Makerbase MKS DLC32 V2.1

My small CNC (3018 Pro) has a Makerbase control card. The laser output is the S-TTL-VIN output. My question is, is this a 12 or 24V output? My laser (laser tree LT-80W-F45) 10 W output, 12 volts. I don’t want to try and ruin my laser unit.


Check the voltage of the power supply that powers the controller? Most controllers that accept multiple voltages will typically pass the voltage from the power supply to external devices.

Test the pins if you have a volt meter.

Are you asking if the ttl pwm signal is 12 or 24V?

It’s actually ttl or 0 to 5V… most of these will allow an input voltage of the pwm to go higher, but you have to check with the manufacturer. I have a NEJE 40630 and it’s rated at 0 to 12V. However, as the signal voltage rises, at about 2.4V it will detect that as high.

You pwm output is ttl, just like your laser.

If you are asking about the supply voltage to the laser module the specifications indicate it’s 12V@3A


The output voltage is always the same as the voltage of your PSU. Up to 24V are possible. The schematic of the board is available here: MKS-DLC32/hardware at main · makerbase-mks/MKS-DLC32 ( The TTL output is 5V and there is an PWM output for the spindle with the voltage of the PSU.

The voltage of the power supply is adjustable, you can switch between 12-24V

What I’m asking is if I can use my 12V laser unit on this controlboard without damaging the laser unit…

So, correct me when I’m wrong, what you’re saying is that I can use my 12V laser unit on this control board as long as I keep the power supply on 12V output. When I accidentally leave the power supply on 24V, it’s probably the end of my laserunit… In practice, that’s an easy mistake to make I’m afraid…

So, I can connect my 12V laser to the S-TTL-V output like this:

S → PMW (on the laser)
TTL → GND (on the laser)
V → to the power + (on the laser)

As long as I keep the power supply of the control board on 12V, correct? Would there be a simple electronic solution that I can use between the power supply and the laser unit that prevents the possible error of leaving the power on 24V and ruining the laser unit?

Scherm­afbeelding 2023-07-25 om 10.39.19

Something like this might solve that issue…

How do you adjust the power supply voltage?

If you wanted to power the laser module separately this would work fine.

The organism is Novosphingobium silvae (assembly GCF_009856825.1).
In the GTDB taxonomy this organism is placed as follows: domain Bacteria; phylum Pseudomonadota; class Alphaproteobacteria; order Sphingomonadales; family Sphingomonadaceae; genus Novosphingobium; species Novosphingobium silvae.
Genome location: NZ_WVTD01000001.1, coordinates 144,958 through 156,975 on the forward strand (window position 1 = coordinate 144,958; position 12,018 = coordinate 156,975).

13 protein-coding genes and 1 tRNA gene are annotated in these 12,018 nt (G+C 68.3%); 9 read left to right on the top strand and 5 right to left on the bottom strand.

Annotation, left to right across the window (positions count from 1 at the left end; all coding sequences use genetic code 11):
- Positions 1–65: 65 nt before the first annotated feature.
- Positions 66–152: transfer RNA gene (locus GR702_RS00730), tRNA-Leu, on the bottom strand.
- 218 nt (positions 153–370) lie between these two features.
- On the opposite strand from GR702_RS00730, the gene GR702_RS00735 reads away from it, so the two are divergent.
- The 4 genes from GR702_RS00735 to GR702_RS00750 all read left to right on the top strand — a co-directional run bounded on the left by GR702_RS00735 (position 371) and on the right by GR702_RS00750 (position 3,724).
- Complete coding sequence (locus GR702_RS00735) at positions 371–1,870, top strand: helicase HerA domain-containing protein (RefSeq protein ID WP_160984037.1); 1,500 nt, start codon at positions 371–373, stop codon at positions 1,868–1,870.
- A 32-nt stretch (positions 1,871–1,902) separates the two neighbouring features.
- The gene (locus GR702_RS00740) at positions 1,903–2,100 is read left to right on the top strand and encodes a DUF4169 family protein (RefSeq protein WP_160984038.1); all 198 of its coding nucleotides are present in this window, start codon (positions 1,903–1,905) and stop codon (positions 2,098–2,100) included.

1 Like

There is a slider switch on the power supply…

Could you modify the switch or tape it down so that it cannot be switched away from 12V? Or possibly get a dedicated 12V supply.

Where did you get this laser? It didn’t come with a power supply?

The most simple way it to use some type of interface board you can just plug the cables into it… as @Jaap326 advised.

My MKS-32 (V2.0) is rated at 25W from the V supply pin. Which means you can’t use the 12V output of the connector on the mks… your laser is 36W input, so you have to get power to the laser via a separate line.

The wiring diagram shows how a normal laser would wire up…

Your laser draws too much current for the board to handle. It will require an external supply. I placed the X on the line you have to change.

The pwm and ground comes from the control board.

I have upgraded to a 30W laser head…

I had the supply, grounded it to the controller and ran a power only line to the laser head to remove the power draw from the control board…

All the interface board does is connect G (ground) and S (ttl signal) from your controller to the laser and pass the exteranl 12V supply to the laser only.

Does this make sense?


1 Like

It’s a great little laser for my 3018 PRO. I have tried a few but this one is by far the best on the market for me (for the 3018).

Taping is not the best idea I think, I using the machine for CNC also and that needs 24V. I think I’ll go for the adapter for the laser unit. Thanks!

Yes, it does, thanks!

The concern that @jkwilborn brings up about maximum current rating for the board is a valid one. If the board is only rated at 25W but the laser module requires up to 36W then you could easily draw too much current through the board and have a bad time.

In that case you could either limit the maximum power setting used or go with the adapter board and separate power supply for the laser module.

1 Like

I’ll go with the adapter board, I think that’s the best option…

1 Like

This topic was automatically closed 30 days after the last reply. New replies are no longer allowed.